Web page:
From TGF’s friend Pete Heley (PeteHeley.com)
Coho salmon season opened last Monday on Siltcoos, Tahkenitch and Tenmile Lakes. There are not any returning salmon in those lakes yet, but Siltcoos could receive returning salmon at any time since a high tide could get them into the lake’s Siltcoos River outlet and the river’s dam with fish ladder is in tidewater.
It may be interesting the weekend after next when there is a bass tournament on the lake and possibly quite a few salmon anglers. It won’t help that that last year a lot of salmon anglers caught their fish while casting towards shore while slowly trolling around the lake. Expect parking space near the Highway 101 bridge to be at a premium – and at the Siltcoos Lake Boat Ramp.
Anglers with 2-rod validations need to remember that those validations are not valid on the three lakes for the rest of the calendar year. They are valid on every other lake, just not the three coho salmon lakes.
Salmon anglers fishing from the bank at Winchester Bay are having fair success casting spinners at the usual spots and the “mud hole” at the mouth of Winchester Creek is producing at least a few salmon each day for anglers fishing bobber and bait combos – and baits that have caught fish include sand shrimp, roe, herring and anchovies with sand shrimp and roe or a combination of both being the most popular.
Boat anglers are having to work for their salmon with the guides being far more successful than the average salmon angler. The Coos, Coquille and Siuslaw rivers are starting to offer better and more consistent fishing with bank anglers fishing off the Boardwalk in Coos Bay and off Rhododendron Drive in Florence starting to catch some fish.
An even larger pile perch of three and a half pounds was caught in Winchester Bay’s East Boat Basin topping the two “near three pounders” taken last week. Crabbing remains very good along the entire Oregon coast.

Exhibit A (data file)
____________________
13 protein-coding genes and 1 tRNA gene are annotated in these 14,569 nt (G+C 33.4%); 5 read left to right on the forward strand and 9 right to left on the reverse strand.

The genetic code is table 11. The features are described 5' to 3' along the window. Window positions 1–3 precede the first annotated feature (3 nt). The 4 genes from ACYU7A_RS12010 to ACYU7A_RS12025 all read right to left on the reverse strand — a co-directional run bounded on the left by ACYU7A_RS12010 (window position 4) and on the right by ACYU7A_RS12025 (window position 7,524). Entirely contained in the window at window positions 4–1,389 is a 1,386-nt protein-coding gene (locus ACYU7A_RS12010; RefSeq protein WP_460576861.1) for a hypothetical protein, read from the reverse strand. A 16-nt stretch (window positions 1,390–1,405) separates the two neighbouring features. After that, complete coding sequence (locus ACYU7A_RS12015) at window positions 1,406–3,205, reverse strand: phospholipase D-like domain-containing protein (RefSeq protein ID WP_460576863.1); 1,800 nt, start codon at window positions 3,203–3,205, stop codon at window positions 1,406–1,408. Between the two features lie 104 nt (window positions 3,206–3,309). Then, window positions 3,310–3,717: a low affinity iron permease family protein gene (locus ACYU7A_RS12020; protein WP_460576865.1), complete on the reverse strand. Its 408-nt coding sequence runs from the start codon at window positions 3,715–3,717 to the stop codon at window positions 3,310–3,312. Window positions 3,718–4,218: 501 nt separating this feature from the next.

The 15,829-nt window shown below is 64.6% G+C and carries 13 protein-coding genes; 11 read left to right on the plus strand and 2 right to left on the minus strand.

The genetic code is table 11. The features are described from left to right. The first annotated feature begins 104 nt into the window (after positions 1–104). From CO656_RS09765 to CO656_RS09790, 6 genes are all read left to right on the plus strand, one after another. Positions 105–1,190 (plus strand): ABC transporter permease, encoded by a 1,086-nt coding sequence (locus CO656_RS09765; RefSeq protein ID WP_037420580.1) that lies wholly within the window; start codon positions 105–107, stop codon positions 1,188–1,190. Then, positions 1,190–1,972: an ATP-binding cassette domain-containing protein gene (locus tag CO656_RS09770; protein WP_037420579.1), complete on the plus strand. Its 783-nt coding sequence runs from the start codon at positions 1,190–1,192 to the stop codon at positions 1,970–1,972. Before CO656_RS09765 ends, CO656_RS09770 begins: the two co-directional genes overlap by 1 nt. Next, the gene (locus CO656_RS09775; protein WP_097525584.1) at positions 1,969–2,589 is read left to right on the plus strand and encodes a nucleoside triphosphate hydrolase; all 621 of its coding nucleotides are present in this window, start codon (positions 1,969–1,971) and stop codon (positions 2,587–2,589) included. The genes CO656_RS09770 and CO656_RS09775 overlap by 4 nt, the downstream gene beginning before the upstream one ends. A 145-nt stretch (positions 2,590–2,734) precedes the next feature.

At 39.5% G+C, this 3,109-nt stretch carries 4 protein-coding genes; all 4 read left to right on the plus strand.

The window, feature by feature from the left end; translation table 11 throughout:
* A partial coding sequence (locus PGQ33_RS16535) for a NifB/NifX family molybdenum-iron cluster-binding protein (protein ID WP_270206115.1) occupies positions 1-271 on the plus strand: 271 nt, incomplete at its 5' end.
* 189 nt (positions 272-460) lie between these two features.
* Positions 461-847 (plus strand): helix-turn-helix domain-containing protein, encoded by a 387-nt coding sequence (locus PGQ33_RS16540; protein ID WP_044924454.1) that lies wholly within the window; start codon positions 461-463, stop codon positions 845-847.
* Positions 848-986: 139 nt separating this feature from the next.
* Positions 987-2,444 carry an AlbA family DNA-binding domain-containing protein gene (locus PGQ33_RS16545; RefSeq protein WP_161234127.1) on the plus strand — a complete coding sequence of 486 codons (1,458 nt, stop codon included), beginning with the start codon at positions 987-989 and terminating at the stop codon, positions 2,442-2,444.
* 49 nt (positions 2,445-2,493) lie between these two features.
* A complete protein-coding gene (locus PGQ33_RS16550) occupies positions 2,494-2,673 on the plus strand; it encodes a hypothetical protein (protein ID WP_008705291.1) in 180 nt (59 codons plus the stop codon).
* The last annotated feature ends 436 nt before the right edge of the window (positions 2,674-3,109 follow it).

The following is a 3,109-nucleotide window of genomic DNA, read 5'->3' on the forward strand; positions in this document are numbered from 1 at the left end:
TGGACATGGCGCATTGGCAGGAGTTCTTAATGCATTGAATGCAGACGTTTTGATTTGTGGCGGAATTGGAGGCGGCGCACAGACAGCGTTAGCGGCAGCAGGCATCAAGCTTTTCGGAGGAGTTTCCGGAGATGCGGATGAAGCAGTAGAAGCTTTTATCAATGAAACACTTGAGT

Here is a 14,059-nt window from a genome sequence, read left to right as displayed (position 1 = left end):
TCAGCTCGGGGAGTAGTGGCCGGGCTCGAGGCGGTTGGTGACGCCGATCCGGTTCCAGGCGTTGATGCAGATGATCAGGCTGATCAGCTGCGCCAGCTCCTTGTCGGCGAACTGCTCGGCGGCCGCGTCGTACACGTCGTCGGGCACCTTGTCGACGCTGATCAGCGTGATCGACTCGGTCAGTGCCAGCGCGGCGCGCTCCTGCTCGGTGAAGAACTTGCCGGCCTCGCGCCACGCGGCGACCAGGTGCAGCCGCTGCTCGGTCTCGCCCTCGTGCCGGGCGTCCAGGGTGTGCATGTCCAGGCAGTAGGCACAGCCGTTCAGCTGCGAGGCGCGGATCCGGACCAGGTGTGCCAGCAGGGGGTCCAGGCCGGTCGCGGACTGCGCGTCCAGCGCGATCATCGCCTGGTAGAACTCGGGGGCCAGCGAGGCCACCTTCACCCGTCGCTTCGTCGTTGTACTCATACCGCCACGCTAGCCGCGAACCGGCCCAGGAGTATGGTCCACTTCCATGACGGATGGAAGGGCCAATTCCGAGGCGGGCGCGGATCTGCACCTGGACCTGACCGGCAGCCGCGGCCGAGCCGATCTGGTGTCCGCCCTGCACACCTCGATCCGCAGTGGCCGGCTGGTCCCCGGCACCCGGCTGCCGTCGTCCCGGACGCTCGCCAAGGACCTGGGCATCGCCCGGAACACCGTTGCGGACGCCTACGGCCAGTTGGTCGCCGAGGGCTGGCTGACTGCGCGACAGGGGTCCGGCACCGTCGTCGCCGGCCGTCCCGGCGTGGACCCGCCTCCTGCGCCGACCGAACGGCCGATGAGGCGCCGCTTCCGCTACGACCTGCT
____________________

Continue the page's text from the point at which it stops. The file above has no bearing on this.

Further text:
Bottomfish reopened on October 1st in waters deeper than 40 fathoms – with some strict conditions and I strongly suggest anglers read the relevant information on the ODFW’s homepage, or call the helpful folks at the Charleston ODFW office. Their phone number is 541-888-5515.
Fishing for yellow perch at the County Park in Lakeside dropped off this weekend after warmer weather created an algae bloom. Prior to the new algae bloom, the perch were biting well and were fatter than normal, but were topping out at about nine inches. The crappie fishing at Eel Lake is getting tougher as the larger panfish have been caught and kept. At daybreak, there has been considerable surface activity and a fly angler could have a ball catching bluegills and crappies almost all of which are too small to clean. Early morning trollers are doing fair on trout and some larger crappie have been caught at the upper ends of the lake’s two arms.
Fishing is improving with an increased chance at larger fish for largemouth bass, smallmouth bass, yellow perch and crappie, while fishing for bluegills is slowing down with the best fishing in the afternoons.
A really active thread on ifish.net last week dealt with guide misbehavior. My experience has been that a strong majority of them are knowledgeable, thoughtful and considerate people. But there have been a few that lacked every one of those qualities and I fail to see how being terrible at public relations should be part of anyone’s business plan.
Pete Heley works part-time at the Stockade Market & Tackle, across from ‘A’ Dock, in Winchester Bay where he is more than happy to swap fishing info with anyone.